Antinuclear

Australian news, and some related international items

What does the Australian govt REALLY plan about long-lived intermediate-level nuclear waste

  What should the government do about LLILW?

 First, the government needs to carry out a thorough audit/inventory of LLILW, considering the following issues:

  • volume/mass and radioactivity of LLILW at each current storage site;
  • whether waste production is ongoing at each particular site and if so, whether storage capacity has been reached or is approaching and if so, whether increasing storage capacity is an option;
  • nature and adequacy/inadequacy of current storage conditions;
  • nature and adequacy/inadequacy of institutional control.

 Second, the government should initiate a thorough, transparent process to consider all options for management of LLILW. There is no logical reason for the initiation of that process to wait until “the National Facility Project is underway” as the government now states. The delay is not only illogical, it also feeds uncertainty and suspicion.

What does the government plan to do with long-lived intermediate-level waste (LLILW)?

cartoon nuclear waste

  highly-recommendedJim Green, Friends of the Earth, 8/3/2016Here is the government’s formal position (8/3/16 email from Department of Industry, Innovation and Science):

“Australia’s current management approach toward long-lived intermediate-level waste is for long-term above ground storage pending future disposal. The preferred option for the National Radioactive Waste Management Facility, as identified in the Initial Business Case, provides for the centralised management of intermediate-level waste in a purpose-built storage facility. The Department of Industry, Innovation and Science will undertake a detailed consideration of disposal pathways for Australian generated intermediate level waste once the National Facility Project is underway.”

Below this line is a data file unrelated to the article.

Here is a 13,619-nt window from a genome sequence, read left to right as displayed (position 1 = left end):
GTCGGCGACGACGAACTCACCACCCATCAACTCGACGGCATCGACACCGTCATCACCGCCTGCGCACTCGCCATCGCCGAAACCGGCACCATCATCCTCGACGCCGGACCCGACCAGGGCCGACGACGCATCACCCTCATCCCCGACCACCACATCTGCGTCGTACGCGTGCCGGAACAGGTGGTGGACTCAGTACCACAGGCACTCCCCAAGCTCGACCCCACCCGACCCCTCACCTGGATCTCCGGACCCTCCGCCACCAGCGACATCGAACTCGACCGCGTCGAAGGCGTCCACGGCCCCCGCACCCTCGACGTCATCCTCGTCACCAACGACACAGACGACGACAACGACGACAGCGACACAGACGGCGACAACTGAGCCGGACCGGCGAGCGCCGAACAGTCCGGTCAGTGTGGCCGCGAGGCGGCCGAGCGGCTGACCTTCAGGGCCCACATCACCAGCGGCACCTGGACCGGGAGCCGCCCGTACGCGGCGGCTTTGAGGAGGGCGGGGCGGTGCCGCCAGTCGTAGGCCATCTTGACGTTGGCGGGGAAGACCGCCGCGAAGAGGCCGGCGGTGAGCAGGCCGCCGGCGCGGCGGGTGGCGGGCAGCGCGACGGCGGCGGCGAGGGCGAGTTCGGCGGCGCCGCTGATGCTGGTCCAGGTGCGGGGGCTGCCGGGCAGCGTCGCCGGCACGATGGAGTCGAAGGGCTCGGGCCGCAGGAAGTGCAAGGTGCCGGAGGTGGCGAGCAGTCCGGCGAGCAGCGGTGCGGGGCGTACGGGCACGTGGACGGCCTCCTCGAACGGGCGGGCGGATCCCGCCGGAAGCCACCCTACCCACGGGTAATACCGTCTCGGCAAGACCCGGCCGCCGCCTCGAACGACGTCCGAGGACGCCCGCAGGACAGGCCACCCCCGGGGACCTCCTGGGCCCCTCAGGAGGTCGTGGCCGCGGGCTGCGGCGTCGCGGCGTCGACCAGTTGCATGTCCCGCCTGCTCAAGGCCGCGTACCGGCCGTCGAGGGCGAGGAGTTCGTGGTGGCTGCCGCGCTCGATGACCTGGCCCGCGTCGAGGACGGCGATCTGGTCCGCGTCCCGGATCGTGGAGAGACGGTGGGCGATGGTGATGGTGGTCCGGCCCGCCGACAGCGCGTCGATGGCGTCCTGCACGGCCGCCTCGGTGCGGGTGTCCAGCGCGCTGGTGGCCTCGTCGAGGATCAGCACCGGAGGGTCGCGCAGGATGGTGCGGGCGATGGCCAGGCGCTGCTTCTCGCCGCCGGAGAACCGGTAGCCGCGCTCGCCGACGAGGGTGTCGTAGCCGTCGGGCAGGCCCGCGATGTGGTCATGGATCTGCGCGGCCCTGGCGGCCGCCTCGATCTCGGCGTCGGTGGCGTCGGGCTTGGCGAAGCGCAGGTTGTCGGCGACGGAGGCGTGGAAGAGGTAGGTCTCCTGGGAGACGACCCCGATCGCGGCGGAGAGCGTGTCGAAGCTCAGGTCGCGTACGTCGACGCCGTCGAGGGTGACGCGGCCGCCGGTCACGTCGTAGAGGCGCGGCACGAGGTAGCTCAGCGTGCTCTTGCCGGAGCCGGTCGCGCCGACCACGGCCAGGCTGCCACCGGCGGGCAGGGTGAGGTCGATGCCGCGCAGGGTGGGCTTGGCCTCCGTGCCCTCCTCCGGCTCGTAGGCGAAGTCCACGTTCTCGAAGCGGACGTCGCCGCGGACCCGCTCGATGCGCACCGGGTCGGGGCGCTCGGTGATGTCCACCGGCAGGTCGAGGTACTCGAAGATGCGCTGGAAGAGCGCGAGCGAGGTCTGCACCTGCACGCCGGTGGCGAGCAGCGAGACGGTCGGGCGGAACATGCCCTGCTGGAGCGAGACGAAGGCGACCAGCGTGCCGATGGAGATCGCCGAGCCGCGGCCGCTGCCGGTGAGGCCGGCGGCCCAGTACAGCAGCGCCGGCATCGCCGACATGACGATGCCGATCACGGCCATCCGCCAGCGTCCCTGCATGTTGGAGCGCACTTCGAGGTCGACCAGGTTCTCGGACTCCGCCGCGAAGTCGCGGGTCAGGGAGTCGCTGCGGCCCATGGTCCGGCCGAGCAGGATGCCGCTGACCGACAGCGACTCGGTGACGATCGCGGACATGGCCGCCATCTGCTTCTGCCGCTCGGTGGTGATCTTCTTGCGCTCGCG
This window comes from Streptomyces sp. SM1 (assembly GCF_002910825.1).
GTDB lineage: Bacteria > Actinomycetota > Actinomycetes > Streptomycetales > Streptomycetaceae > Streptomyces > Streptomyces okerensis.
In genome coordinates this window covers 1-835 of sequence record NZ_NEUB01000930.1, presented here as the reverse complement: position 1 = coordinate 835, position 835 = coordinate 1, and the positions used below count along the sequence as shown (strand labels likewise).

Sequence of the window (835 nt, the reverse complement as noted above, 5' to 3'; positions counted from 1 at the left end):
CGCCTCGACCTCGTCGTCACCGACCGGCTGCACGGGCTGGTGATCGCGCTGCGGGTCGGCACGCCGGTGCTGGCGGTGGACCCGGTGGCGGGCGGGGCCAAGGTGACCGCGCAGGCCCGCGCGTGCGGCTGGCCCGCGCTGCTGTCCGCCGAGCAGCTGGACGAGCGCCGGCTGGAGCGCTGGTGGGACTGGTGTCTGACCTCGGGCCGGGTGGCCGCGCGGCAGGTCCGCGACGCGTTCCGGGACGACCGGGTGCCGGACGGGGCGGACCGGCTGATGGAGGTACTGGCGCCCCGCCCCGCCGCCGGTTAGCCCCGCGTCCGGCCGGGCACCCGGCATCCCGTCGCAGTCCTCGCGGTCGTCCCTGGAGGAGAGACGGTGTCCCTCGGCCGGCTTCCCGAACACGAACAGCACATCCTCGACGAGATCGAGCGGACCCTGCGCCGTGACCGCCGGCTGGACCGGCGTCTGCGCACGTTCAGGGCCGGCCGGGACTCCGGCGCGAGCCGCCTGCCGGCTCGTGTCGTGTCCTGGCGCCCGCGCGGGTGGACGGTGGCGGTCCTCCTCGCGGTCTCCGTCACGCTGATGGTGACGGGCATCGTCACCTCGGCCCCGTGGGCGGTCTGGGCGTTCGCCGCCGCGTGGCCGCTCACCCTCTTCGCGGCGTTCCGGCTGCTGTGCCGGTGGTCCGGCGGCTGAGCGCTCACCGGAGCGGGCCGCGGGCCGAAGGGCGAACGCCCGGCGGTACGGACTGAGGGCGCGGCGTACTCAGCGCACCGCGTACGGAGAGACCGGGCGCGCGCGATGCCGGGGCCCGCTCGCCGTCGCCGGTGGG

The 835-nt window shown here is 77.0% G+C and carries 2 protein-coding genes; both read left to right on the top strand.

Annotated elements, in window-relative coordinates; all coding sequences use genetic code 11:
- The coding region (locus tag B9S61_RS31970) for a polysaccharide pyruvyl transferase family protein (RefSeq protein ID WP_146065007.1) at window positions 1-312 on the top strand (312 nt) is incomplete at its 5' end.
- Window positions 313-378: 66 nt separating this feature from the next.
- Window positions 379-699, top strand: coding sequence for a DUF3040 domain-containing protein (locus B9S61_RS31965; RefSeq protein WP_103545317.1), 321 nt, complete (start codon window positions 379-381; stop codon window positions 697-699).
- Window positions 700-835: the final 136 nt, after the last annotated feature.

What is the government really planning?

1.  The government is already considering deep borehole disposal of LLILW. It might be at intermediate depth, perhaps 200 metres underground.

2. Deep borehole disposal of LLILW could possibly be pursued at the same site as a shallow repository for lower-level radioactive waste. That option is floated in an ARPANSA document (see below).

3. Or the government could go in a very different direction – a stand-alone shallow repository for lower-level wastes without co-location of a LLILW store (or a deep borehole for LLILW disposal). Government representatives have said in public meetings that ILW would not be moved to the shallow repository site (for above-ground storage) for 10-20-30 years after the shallow repository is established, and presumably the reason for that is that the government is considering alternative options (borehole disposal at a different site, or perhaps above-ground storage at a different site). Or perhaps the statement that ILW wouldn’t be moved to the site for 10-20-30 years isn’t true, or at least it certainly isn’t locked in, and it is simply designed to quell public opposition.

4. Even if the government does decide that borehole disposal of LLILW is the best way forward, it would likely take decades to progress that project. So above-ground storage of LLILW for many decades at the same site as the shallow repository remains a distinct possibility.

5. The government must be considering the potential to reduce opposition to a shallow repository for lower-level wastes by separating that project completely from its half-baked plans for LLILW. That separation could be enshrined in the MoU that the government plans to establish with the host community for the shallow repository. It could also be enshrined in legislation.